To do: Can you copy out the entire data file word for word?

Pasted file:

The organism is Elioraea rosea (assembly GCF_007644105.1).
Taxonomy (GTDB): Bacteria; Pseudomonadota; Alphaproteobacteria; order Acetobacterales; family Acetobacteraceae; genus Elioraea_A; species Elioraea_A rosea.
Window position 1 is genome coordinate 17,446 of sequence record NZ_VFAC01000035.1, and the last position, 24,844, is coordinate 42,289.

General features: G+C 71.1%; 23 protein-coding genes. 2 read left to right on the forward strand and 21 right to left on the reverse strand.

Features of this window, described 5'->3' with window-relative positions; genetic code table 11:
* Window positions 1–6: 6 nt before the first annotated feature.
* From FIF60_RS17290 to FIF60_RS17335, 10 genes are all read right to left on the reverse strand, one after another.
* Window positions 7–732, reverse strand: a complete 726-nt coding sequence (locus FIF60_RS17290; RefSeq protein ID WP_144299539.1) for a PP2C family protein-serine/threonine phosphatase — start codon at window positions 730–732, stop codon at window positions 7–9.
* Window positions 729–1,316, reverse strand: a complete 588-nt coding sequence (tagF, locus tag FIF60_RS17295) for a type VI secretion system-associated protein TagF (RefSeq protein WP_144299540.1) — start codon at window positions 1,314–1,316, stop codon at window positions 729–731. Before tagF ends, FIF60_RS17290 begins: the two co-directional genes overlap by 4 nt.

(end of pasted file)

The organism is Elioraea rosea (assembly GCF_007644105.1).
Taxonomy (GTDB): Bacteria; Pseudomonadota; Alphaproteobacteria; order Acetobacterales; family Acetobacteraceae; genus Elioraea_A; species Elioraea_A rosea.
Window position 1 is genome coordinate 17,446 of sequence record NZ_VFAC01000035.1, and the last position, 24,844, is coordinate 42,289.

General features: G+C 71.1%; 23 protein-coding genes. 2 read left to right on the forward strand and 21 right to left on the reverse strand.

Features of this window, described 5'->3' with window-relative positions; genetic code table 11:
* Window positions 1–6: 6 nt before the first annotated feature.
* From FIF60_RS17290 to FIF60_RS17335, 10 genes are all read right to left on the reverse strand, one after another.
* Window positions 7–732, reverse strand: a complete 726-nt coding sequence (locus FIF60_RS17290; RefSeq protein ID WP_144299539.1) for a PP2C family protein-serine/threonine phosphatase — start codon at window positions 730–732, stop codon at window positions 7–9.
* Window positions 729–1,316, reverse strand: a complete 588-nt coding sequence (tagF, locus tag FIF60_RS17295) for a type VI secretion system-associated protein TagF (RefSeq protein WP_144299540.1) — start codon at window positions 1,314–1,316, stop codon at window positions 729–731. Before tagF ends, FIF60_RS17290 begins: the two co-directional genes overlap by 4 nt.